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Miniaturization and anticlimax in Evelyn Waugh's 'Sword of Honor.' (author)

Although Evelyn Waugh's Sword of Honour has drawn high praise from a number of influential critics - especially Anthony Burgess (56-58), Andrew Rutherford (113-34), and Bernard Bergonzi (116-19) - the trilogy has slipped in and out of print since the 1960s, its stature as Waugh's magnum opus eclipsed by the steady popularity of earlier works such as A Handful of Dust and Brideshead Revisited. Thus, the recent addition of Sword of Honour to the Knopf Everyman's Library, a gesture that marks the trilogy's belated recognition as a twentieth-century classic and (one hopes) its now permanent availability in print,(1) calls for a reexamination of what Andrew Rutherford, speaking for many readers, has called "probably the greatest work of fiction to emerge from the Second World War" (113).

Underlying most of the critical commentary that the trilogy has attracted to date is an assumption that I intend, in the following discussion, to modify: namely, that Sword of Honour, like the more openly nostalgic and sentimental Brideshead Revisited, constitutes an almost complete departure from the manic farce in Waugh's early fiction. The trilogy, critics have generally agreed, represents Waugh in a more somber, morally engaged, and forthrightly Catholic phase. Here, the author no longer presents bizarre or grotesque situations from a seemingly detached perspective (as in, for example, A Handful of Dust) but adopts fiction as, one could say, a "sword of honour," as a means of openly attacking the modern age and explicitly asserting an alternative set of values. In The Ironic World of Evelyn Waugh (1992), Frederick L. Beaty has refined this contrast between Waugh's fiction of the 1930s and his later work. Distinguishing between irony, which, in Harold Bloom's words, "undermines clarities [and] opens up vistas of chaos," and satire, which supposedly posits a discernable moral position, Beaty characterizes the novels prior to Brideshead as the work of a master ironist, who "stands apart from his creation[s] virtually to the extent of being an amoral observer" (29-30). The later novels, on the other hand, are works of satire that merely use "traces" of "irony as a technical device." Their "dominant world view is no longer ironic" (9).

I essentially agree that Sword of Honour offers, in Beaty's terms, a satirical vision of World War II. However, Waugh's use of irony - even as a so-called "technical device" - in this later work seems to me much more intricate and extensive than generally recognized. And, while subdued in comparison with Waugh's novels of the 30s, the trilogy does present more than a few "vistas of chaos," as Waugh's restless irony turns from target to target, at times threatening to subsume the entire world into its vision of futility and betrayal. Critical analyses of the trilogy have tended, up to this point, to examine the text primarily in terms of plot and character development.(2) I would like to take a different approach and to explore the issue of irony in Sword of Honour in two specific areas: language, considered here both as a medium and as a subject of the narration, and setting, or, more specifically, Waugh's presentation of physical space. What ultimately emerges from this less linear and less plot-bound consideration is the recognition that the trilogy not only attacks modern warfare (and midcentury English culture) with more pervasive irony than previously suspected, but also lampoons war fiction itself, subverting every imaginable convention. An examination of language and setting also suggests the myriad ways in which the trilogy undermines its own seemingly expansive structure, continually collapsing inward to form an anti-epic - the perfect form, as it turns out, for the protagonist's painful journey toward the renunciation of violence and "just" military causes.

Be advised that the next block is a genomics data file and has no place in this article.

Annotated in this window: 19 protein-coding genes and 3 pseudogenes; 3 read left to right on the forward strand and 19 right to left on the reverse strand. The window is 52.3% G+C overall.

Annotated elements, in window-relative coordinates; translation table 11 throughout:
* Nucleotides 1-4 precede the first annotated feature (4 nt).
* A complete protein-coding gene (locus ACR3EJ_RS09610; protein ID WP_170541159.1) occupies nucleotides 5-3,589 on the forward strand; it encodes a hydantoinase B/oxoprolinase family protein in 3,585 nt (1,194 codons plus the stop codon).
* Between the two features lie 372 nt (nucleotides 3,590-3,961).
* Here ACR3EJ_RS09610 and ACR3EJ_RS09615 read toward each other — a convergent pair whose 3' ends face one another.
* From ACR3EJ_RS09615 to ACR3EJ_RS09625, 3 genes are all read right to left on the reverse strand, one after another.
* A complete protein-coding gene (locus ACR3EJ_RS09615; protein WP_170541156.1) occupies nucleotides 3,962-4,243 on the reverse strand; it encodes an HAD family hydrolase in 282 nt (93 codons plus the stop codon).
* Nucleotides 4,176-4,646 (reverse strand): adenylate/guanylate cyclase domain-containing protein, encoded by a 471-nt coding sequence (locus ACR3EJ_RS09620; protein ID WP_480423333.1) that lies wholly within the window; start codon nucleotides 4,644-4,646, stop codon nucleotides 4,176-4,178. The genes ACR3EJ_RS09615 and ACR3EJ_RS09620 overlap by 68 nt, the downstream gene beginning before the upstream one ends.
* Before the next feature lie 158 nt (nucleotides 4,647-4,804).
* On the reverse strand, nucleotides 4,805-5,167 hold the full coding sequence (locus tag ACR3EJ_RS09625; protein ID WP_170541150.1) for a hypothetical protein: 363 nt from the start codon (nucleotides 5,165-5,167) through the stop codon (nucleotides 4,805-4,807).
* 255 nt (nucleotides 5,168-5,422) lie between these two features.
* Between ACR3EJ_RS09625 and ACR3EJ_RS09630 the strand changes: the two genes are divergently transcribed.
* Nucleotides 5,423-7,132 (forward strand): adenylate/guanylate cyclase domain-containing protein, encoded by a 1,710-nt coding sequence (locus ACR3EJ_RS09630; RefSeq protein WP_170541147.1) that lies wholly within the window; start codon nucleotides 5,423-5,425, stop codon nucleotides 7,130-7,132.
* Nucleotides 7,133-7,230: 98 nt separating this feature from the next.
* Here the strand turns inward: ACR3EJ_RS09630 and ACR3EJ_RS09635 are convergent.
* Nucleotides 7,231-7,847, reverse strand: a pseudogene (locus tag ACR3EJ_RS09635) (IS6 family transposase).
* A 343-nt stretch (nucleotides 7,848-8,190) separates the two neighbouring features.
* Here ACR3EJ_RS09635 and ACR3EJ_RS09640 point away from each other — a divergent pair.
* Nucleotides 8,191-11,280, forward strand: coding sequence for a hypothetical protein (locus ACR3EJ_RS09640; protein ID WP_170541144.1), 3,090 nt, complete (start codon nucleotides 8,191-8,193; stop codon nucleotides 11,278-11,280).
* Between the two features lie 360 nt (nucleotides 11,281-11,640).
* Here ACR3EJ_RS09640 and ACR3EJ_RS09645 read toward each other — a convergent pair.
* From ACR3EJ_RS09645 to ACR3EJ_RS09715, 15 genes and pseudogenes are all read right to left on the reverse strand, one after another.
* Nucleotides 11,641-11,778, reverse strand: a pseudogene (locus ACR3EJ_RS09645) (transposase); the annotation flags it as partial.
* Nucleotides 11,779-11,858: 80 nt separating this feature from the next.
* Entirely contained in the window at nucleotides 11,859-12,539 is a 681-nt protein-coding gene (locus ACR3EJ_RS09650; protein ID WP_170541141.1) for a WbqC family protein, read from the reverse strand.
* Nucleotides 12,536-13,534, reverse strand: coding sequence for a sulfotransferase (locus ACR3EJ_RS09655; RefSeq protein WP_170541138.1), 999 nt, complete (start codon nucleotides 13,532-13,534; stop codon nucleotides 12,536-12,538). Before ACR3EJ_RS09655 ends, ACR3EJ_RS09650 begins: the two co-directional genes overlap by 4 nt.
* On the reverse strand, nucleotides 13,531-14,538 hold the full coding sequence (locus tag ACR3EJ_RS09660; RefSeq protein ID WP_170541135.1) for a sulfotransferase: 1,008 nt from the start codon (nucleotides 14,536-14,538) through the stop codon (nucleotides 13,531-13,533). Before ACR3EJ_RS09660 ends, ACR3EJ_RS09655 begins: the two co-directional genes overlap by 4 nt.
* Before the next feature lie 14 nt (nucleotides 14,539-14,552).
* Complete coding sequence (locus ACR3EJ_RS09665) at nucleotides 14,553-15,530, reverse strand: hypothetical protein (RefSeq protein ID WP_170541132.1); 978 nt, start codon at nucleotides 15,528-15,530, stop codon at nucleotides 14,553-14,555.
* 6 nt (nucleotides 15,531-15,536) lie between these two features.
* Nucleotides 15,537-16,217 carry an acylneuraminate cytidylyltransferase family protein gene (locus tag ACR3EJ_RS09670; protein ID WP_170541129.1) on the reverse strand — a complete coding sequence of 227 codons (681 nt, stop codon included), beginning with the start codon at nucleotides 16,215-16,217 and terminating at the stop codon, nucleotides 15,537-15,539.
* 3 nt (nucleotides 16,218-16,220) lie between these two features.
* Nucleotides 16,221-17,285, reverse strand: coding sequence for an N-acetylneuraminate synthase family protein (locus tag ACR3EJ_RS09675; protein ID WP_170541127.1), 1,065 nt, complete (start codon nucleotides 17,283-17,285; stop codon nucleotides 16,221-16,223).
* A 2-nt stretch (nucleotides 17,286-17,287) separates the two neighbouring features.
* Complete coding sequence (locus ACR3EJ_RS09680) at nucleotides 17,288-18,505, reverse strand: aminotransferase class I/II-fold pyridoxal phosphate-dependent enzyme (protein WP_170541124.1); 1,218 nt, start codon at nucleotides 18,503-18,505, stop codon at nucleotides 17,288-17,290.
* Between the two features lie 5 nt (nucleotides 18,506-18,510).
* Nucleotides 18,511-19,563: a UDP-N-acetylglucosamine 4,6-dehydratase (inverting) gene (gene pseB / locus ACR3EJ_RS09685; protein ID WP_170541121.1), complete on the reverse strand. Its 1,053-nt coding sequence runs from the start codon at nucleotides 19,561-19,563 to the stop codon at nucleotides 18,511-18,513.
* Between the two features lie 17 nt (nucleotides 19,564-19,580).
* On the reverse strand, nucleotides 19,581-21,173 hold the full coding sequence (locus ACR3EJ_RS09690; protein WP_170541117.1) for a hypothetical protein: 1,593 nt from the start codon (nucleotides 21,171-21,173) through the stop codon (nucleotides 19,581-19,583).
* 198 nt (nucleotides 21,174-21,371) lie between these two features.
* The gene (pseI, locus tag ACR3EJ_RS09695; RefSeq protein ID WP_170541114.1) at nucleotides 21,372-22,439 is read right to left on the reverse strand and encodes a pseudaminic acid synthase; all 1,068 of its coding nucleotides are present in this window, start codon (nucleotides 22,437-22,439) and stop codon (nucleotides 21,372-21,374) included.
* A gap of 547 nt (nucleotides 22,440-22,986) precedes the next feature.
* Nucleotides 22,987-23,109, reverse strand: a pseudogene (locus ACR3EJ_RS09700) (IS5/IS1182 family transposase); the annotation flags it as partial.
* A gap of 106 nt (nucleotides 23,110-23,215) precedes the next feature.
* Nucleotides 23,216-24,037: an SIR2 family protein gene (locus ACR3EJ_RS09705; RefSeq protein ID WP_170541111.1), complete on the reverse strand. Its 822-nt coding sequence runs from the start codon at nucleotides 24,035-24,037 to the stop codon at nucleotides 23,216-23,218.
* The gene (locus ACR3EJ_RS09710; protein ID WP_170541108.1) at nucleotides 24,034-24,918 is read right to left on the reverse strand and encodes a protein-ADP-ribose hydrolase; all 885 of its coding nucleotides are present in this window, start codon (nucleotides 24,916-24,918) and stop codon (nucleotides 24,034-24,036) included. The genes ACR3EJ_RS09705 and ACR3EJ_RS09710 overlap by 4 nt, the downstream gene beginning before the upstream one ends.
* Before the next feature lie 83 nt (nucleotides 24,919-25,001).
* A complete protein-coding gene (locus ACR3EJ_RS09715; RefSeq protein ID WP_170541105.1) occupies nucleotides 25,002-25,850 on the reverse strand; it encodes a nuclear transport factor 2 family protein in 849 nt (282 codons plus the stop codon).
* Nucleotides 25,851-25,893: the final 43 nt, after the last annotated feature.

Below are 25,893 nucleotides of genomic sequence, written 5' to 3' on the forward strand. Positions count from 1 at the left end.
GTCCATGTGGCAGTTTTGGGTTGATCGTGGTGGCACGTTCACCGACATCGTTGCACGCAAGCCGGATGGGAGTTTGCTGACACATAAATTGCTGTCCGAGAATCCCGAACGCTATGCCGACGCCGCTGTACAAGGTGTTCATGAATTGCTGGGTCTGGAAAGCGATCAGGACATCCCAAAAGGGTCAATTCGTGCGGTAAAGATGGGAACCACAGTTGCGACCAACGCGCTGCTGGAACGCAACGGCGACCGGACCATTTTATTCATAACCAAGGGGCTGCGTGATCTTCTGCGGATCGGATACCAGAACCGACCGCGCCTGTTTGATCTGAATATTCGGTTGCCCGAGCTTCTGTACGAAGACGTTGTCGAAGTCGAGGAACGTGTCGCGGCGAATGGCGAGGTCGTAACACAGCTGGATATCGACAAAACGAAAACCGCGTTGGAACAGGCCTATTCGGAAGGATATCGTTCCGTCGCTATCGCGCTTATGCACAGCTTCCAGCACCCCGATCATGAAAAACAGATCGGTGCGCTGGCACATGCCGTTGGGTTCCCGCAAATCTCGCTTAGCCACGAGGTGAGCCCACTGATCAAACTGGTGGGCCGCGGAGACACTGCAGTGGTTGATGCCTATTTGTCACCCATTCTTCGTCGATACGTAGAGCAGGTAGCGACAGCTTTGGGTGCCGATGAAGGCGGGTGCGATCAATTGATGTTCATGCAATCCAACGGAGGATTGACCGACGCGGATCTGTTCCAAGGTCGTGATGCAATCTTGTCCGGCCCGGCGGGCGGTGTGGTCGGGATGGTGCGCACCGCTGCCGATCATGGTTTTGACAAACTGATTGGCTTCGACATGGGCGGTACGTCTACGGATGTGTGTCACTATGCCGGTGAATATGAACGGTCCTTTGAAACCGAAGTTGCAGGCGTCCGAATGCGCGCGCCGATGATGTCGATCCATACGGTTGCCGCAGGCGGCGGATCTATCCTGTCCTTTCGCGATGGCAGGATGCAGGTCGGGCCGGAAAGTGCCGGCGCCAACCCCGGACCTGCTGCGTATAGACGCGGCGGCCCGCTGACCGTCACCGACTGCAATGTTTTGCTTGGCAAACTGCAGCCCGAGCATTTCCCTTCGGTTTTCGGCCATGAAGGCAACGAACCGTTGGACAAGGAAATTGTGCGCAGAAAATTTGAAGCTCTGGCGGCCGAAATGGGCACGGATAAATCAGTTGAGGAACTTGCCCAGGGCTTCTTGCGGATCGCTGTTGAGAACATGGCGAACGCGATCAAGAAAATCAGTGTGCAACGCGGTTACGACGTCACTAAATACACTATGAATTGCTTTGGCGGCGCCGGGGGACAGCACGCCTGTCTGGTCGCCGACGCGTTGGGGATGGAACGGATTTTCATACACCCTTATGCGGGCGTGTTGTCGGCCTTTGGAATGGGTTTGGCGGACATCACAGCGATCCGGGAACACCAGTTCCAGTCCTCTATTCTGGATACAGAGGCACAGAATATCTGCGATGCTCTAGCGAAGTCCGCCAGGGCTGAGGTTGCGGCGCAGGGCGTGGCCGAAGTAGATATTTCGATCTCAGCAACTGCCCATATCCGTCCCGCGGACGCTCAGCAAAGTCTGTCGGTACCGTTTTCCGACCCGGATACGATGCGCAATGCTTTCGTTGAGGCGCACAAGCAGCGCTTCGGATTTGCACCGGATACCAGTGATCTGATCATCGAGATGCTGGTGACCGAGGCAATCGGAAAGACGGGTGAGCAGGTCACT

Central to my reading is the assertion that Sword of Honour engages the reader, on many different levels, in a recurring - and perversely compelling - cycle of raised expectation and disappointment. On the level of plot, this pattern is obvious enough. We see, for example, that Waugh has filled the trilogy with false alarms and false starts, from the rumors of a German landing on the British coast - a contingency enthusiastically prepared for by the Halberdiers in vol. 1 (especially by Apthorpe, who witnesses the arrival of imaginary enemy parachutists) - to the terrible moment, repeated several times in the narrative, when Guy and his fellow soldiers are forced to return to port after having embarked, and psychologically prepared, for combat. "In the war of attrition which waged ceaselessly against the human spirit," Waugh writes of army life, "anticlimax was a heavy weapon" (339).